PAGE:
A window into the working life of one of the foremost artists of the twentieth century, this special-edition, two-volume book includes a facsimile of an unpublished sketchbook completed in the South of France during Milton Avery’s only visit to Europe in 1952, and a unique picture essay of the artist’s New York home and studio by photographer Gautier Deblonde.
One of the foremost artists of the twentieth century, Milton Avery (1885–1965) is celebrated for his luminous paintings of landscapes, figures and still lifes, which balance distillation of form with free, vigorous brushwork and lyrical colour.
This two-volume book offers a window into Avery’s working life. Home and Studio provides unique access to Avery’s New York home, where he lived from 1959 until his death in January 1965. The apartment includes a studio where many of his important late works were completed. Avery’s habit was to devote his summers to drawing and making watercolours – Massachusetts, Connecticut and Vermont were favourite locations – which would serve as the basis for the oil paintings he worked on during the winters back in New York.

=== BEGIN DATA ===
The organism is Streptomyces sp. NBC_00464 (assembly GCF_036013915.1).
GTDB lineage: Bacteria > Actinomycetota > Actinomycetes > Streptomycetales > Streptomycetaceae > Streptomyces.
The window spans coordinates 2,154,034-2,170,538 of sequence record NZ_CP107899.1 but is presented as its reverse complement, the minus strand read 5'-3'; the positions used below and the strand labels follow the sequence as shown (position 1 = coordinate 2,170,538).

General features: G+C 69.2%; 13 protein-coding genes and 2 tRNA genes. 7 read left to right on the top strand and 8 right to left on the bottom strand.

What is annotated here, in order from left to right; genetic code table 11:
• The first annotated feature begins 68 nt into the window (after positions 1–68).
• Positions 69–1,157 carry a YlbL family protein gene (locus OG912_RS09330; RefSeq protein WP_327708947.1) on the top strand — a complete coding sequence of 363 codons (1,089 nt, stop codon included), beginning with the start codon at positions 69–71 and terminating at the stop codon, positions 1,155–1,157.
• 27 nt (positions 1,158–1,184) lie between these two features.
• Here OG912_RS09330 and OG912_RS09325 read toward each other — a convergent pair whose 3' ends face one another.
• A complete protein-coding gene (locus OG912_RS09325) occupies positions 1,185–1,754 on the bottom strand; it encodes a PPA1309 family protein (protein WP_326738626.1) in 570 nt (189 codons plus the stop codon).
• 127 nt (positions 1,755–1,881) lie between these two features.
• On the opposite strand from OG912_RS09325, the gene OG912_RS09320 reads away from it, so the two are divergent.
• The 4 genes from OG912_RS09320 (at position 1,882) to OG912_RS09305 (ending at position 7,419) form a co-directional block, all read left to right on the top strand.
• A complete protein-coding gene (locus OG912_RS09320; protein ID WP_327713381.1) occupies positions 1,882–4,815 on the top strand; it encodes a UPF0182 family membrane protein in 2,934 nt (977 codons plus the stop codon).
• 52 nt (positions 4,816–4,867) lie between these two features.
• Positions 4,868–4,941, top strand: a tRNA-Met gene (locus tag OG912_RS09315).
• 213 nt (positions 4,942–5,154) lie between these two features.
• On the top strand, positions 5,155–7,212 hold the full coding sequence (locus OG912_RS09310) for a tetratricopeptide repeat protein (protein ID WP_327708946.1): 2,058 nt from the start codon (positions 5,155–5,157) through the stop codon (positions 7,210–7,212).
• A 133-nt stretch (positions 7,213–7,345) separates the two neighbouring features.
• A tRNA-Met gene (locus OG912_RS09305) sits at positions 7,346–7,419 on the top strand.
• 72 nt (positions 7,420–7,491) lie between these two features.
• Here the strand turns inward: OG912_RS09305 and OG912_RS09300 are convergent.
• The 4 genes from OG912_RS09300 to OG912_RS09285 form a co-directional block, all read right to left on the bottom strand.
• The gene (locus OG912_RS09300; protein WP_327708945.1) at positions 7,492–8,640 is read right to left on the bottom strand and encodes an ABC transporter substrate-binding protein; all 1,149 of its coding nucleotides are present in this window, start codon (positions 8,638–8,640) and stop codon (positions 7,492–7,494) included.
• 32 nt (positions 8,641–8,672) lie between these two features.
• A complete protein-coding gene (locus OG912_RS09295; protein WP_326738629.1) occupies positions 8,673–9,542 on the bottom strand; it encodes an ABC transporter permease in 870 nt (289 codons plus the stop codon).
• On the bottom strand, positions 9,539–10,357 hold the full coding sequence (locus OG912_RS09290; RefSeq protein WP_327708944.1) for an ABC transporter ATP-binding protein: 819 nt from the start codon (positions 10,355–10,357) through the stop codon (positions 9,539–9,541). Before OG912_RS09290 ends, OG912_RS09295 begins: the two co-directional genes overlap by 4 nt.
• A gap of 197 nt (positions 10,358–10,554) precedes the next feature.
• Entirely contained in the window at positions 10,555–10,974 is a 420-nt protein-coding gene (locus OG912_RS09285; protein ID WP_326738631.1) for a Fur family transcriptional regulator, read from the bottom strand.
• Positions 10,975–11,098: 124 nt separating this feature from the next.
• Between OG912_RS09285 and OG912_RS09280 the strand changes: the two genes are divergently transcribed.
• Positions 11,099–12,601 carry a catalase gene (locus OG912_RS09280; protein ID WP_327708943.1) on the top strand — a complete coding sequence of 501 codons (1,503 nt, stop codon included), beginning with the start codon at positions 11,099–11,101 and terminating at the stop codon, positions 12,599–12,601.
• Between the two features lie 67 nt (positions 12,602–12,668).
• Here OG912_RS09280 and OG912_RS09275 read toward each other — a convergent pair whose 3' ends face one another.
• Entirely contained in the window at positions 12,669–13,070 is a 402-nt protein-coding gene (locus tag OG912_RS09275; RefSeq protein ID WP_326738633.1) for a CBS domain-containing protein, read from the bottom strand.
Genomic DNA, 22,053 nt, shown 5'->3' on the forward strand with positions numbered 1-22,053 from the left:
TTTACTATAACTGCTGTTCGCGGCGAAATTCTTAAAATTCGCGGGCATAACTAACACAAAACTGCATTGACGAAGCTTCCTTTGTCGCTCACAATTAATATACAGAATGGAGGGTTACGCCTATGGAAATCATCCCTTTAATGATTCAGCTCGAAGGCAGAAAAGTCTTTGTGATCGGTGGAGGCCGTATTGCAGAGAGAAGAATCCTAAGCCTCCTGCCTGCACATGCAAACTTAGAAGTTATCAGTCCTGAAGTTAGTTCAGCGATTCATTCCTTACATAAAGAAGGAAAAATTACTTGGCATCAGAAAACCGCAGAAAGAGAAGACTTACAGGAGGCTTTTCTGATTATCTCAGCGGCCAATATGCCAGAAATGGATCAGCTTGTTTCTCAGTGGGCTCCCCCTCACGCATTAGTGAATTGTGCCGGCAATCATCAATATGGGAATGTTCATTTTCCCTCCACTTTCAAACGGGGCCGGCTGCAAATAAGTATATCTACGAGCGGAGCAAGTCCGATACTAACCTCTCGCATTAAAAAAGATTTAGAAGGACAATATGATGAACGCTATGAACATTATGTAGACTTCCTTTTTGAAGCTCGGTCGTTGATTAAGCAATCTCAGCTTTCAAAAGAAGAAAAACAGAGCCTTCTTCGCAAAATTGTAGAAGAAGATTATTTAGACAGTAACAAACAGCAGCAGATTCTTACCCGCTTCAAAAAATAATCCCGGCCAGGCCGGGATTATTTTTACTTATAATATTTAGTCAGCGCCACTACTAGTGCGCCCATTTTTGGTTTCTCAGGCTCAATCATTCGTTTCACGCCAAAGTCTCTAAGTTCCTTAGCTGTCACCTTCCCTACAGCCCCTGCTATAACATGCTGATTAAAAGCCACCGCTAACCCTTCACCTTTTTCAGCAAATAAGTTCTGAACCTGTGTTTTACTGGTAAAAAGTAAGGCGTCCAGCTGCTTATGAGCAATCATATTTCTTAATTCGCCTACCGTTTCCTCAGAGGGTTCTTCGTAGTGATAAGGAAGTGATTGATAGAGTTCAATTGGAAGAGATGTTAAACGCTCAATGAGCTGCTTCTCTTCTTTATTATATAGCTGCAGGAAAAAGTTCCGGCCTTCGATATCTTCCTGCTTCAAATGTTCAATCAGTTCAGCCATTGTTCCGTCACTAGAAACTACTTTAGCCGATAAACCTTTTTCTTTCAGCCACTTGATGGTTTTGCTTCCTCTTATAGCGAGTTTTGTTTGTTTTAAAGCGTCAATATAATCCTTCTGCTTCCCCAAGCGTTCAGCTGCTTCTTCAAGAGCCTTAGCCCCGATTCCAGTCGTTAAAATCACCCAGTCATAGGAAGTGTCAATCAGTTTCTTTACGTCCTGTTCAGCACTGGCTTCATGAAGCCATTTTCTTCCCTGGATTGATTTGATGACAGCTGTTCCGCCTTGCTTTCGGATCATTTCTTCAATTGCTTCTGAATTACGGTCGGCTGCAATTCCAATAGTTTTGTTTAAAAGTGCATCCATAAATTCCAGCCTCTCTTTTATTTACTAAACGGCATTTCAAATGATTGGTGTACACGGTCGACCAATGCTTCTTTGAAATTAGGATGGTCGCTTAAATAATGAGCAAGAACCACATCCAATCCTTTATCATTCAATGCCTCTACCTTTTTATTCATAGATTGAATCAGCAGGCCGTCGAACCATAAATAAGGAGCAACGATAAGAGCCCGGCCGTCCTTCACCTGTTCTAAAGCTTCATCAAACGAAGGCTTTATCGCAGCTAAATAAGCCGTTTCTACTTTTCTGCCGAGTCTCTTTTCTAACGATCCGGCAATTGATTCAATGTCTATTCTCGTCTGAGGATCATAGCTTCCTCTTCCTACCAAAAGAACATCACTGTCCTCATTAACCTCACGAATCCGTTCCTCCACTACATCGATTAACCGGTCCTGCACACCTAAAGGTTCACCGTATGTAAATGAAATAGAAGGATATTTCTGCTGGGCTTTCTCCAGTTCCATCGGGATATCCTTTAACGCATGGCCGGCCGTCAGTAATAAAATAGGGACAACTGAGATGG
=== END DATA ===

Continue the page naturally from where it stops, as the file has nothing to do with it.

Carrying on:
Avery visited Europe only once, during the summer of 1952 when, accompanied by his wife Sally Michel Avery and their daughter March, he travelled to London, Paris and the French Riviera. A Sketchbook is a facsimile of a previously unpublished sketchbook that offers a revealing account of his experiences of Saint-Tropez, Saint–Rémy and Les Baux-de-Provence. It includes preparatory drawings for important works completed on his return, including March on the Balcony, 1952 (The Phillips Collection, Washington DC).
The January issue of The World of Interiors (available from 7 December) features an exclusive article on Milton Avery by Morgan Falconer in conversation with the artist's grandson Sean Cavanaugh. Interior photography: Gautier Deblonde.